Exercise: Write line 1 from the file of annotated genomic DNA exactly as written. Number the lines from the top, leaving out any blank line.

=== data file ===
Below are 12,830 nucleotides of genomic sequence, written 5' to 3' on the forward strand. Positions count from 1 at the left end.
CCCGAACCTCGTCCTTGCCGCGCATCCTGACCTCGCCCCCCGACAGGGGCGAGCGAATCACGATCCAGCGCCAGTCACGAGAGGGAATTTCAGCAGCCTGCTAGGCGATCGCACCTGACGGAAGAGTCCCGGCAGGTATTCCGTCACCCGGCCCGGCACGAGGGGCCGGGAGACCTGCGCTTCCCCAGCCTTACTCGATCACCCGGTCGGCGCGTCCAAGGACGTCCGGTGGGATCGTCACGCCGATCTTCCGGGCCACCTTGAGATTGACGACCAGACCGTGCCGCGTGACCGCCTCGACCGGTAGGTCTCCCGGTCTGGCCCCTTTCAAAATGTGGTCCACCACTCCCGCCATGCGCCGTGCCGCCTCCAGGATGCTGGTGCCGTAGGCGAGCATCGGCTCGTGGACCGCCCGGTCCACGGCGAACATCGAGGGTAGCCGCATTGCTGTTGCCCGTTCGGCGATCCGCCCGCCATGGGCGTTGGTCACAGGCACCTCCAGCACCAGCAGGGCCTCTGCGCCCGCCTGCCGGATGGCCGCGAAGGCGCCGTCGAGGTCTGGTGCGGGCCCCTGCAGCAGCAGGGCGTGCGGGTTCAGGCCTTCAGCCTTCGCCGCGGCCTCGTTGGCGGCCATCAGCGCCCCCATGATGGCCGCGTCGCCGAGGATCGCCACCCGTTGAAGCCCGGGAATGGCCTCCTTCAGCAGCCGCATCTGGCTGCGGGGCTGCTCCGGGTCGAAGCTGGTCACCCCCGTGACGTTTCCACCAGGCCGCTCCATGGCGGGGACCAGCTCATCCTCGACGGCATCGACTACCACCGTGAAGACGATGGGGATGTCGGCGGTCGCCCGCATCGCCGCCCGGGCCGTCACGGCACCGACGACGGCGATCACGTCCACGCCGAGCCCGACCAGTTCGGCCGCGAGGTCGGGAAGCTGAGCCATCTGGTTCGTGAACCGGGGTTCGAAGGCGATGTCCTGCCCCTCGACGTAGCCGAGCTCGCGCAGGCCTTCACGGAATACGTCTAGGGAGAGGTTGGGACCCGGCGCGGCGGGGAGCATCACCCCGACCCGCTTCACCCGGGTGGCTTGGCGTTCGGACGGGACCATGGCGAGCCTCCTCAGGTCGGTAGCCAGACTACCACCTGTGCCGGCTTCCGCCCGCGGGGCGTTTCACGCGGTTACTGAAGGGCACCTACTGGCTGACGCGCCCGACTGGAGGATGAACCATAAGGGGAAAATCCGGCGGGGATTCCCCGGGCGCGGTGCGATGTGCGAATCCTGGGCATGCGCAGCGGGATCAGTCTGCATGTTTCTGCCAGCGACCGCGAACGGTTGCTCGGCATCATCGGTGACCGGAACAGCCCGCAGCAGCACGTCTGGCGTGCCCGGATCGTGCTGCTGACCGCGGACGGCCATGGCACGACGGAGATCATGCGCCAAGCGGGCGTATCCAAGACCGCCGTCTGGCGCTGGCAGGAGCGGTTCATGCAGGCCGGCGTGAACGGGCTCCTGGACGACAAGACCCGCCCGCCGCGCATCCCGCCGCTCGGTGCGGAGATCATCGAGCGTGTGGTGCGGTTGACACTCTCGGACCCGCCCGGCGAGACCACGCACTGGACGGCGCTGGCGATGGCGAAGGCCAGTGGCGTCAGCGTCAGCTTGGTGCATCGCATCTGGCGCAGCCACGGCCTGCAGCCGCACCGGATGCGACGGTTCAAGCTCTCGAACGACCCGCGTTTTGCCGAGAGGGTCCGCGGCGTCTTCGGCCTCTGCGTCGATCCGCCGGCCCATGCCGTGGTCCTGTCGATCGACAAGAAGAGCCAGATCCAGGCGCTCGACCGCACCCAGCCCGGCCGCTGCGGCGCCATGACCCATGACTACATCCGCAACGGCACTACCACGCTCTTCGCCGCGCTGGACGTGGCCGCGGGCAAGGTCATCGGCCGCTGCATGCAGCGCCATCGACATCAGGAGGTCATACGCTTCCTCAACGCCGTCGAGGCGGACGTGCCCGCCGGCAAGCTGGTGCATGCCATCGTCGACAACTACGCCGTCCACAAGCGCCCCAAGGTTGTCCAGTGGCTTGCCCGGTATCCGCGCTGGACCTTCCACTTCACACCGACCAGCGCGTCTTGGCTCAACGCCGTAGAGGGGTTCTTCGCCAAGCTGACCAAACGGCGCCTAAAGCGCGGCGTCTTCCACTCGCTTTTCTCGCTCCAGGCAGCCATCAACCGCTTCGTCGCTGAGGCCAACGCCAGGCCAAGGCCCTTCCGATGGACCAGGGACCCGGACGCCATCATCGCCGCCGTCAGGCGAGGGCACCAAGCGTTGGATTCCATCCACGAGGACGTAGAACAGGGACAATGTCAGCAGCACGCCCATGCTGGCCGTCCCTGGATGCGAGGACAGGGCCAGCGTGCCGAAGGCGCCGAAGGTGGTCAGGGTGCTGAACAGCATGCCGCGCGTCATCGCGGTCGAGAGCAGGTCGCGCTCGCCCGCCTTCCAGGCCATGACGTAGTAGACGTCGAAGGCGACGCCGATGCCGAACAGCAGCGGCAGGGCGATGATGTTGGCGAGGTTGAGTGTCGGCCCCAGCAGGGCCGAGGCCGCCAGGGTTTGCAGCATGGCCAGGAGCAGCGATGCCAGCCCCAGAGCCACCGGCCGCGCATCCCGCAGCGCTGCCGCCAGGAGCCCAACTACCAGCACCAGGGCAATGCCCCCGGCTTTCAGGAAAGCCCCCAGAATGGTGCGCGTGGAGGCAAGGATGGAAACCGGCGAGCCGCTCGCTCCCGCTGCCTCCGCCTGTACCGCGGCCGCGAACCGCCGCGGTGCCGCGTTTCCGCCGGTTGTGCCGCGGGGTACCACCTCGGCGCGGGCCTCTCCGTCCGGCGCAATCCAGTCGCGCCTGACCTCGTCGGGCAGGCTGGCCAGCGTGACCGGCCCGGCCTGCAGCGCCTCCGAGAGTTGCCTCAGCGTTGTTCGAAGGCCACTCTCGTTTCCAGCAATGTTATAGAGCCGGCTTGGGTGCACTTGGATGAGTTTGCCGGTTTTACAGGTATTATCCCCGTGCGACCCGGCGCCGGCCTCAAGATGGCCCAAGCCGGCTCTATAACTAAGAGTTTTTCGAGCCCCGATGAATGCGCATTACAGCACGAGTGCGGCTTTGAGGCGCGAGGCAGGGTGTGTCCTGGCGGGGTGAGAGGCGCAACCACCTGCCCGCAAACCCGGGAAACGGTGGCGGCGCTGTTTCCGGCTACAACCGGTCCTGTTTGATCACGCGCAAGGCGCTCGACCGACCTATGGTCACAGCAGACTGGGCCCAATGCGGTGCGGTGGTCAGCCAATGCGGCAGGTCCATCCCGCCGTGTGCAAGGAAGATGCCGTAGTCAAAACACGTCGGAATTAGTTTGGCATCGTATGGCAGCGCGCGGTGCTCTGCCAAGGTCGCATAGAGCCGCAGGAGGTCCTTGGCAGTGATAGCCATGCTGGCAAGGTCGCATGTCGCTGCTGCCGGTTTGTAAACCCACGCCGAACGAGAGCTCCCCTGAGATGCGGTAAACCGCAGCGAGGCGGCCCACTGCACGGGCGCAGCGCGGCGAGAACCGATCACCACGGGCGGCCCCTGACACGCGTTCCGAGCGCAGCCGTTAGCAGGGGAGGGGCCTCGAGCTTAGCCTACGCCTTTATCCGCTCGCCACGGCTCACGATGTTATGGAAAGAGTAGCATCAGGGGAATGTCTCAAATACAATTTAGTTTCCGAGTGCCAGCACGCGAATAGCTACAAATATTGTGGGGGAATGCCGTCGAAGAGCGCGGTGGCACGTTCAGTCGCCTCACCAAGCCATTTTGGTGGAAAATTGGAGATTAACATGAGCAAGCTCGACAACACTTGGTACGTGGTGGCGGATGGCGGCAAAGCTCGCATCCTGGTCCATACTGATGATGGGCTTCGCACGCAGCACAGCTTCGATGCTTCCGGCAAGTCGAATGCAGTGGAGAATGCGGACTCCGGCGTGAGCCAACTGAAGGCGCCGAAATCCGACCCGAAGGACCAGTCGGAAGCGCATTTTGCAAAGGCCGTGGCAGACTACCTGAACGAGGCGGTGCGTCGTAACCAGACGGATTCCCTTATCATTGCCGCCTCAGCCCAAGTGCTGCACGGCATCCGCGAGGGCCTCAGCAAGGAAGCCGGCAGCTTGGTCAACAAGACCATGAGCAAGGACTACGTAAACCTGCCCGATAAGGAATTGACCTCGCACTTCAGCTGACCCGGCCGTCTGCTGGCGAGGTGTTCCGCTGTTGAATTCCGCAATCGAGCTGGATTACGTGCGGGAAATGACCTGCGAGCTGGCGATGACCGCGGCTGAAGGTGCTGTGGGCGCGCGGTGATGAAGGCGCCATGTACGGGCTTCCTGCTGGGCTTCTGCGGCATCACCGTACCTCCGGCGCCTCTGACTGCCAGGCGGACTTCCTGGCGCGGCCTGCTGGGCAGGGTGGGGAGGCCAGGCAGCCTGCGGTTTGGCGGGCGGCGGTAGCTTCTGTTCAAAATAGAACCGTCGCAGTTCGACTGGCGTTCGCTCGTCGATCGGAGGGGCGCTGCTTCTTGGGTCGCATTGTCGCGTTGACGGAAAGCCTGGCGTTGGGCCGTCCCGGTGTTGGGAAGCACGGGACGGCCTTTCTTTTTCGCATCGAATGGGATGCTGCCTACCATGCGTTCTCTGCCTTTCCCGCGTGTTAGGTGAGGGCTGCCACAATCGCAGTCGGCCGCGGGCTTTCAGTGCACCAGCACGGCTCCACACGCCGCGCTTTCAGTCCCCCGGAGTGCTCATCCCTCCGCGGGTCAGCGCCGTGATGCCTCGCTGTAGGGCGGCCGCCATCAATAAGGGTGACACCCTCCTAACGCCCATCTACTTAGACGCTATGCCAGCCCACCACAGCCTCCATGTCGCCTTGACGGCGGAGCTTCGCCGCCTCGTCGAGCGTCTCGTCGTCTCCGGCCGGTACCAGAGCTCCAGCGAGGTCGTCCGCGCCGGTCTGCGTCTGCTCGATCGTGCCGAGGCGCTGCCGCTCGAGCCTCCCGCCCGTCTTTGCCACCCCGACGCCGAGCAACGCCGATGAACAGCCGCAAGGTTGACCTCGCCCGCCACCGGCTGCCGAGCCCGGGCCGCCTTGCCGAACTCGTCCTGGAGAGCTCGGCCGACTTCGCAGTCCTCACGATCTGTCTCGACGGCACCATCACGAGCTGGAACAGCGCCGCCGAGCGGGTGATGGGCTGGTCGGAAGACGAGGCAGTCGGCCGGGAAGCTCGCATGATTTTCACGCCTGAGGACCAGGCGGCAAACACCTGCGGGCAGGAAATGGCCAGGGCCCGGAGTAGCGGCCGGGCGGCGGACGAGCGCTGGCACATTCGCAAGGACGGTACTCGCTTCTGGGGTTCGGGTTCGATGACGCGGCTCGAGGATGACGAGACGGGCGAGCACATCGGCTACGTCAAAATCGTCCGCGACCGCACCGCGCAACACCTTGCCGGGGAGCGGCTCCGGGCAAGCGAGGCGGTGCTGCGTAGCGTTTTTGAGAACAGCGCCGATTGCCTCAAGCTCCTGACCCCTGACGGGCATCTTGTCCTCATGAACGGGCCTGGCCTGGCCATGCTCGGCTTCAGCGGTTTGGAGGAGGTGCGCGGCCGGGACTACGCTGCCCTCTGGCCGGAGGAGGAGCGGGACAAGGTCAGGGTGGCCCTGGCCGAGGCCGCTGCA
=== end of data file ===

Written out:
Below are 12,830 nucleotides of genomic sequence, written 5' to 3' on the forward strand. Positions count from 1 at the left end.